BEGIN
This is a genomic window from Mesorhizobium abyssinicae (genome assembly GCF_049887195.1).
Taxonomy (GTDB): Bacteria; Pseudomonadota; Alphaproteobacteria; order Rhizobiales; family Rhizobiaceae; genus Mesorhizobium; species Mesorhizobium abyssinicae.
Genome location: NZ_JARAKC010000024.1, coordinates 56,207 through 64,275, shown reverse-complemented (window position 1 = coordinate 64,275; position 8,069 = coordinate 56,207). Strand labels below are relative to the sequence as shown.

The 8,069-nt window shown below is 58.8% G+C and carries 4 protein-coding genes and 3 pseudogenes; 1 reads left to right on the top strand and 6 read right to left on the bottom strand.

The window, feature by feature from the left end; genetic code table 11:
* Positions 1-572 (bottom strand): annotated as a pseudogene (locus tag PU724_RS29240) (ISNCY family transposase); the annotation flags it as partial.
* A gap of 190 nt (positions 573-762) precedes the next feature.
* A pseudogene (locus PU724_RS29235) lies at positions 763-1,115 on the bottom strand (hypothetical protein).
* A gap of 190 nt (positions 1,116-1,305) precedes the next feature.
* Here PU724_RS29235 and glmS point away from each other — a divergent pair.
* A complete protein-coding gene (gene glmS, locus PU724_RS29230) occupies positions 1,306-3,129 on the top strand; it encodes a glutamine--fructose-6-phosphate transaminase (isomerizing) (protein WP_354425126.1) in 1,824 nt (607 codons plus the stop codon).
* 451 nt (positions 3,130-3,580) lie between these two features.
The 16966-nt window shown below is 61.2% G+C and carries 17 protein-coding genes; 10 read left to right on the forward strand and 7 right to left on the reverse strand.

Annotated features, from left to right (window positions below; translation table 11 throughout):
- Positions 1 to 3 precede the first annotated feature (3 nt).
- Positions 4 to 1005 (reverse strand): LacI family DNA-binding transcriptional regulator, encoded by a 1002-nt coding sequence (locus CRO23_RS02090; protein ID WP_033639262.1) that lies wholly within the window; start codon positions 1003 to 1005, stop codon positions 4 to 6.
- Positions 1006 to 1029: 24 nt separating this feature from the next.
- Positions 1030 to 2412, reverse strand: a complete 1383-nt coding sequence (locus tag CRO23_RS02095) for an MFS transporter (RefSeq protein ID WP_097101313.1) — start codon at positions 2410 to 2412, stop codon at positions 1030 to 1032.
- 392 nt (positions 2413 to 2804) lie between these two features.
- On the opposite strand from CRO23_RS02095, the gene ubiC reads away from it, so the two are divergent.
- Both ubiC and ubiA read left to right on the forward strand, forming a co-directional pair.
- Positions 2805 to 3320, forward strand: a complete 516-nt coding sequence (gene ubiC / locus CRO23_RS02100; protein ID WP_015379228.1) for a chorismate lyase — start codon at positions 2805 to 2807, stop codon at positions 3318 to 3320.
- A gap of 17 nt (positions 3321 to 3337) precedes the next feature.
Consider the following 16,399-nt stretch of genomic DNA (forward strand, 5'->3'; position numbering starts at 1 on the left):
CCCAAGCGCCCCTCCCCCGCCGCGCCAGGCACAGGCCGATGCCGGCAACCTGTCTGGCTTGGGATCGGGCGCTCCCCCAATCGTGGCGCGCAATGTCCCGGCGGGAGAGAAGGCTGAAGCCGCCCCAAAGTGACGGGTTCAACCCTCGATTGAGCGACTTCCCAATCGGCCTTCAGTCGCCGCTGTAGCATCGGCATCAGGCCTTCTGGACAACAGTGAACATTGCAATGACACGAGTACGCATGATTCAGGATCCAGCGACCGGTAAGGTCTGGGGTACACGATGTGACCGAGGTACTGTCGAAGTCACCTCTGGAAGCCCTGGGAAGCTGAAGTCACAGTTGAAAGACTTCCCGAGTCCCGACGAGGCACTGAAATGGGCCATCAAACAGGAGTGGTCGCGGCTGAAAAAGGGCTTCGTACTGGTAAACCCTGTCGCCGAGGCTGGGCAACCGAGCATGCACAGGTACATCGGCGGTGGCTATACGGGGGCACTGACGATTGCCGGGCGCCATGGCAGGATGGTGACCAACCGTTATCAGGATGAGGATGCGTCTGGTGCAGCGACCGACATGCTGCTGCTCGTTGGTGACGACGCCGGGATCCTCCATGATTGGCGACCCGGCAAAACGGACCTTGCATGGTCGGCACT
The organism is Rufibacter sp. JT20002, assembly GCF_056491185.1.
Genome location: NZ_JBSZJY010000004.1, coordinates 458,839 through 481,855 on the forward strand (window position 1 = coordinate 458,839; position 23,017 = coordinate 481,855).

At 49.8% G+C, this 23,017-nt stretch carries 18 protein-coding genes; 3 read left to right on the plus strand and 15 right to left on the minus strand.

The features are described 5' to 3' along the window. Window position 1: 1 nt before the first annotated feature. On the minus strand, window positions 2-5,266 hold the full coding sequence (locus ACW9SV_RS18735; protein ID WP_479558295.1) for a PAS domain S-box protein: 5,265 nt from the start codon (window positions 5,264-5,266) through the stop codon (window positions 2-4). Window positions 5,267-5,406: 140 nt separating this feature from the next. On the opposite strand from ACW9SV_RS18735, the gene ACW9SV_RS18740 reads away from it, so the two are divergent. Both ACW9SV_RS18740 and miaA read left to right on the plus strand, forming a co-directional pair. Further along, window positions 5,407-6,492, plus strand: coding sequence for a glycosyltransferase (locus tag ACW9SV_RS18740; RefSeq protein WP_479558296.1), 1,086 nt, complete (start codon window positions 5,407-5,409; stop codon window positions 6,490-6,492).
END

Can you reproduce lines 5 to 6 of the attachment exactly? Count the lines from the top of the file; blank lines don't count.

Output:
The window, feature by feature from the left end; genetic code table 11:
* Positions 1-572 (bottom strand): annotated as a pseudogene (locus tag PU724_RS29240) (ISNCY family transposase); the annotation flags it as partial.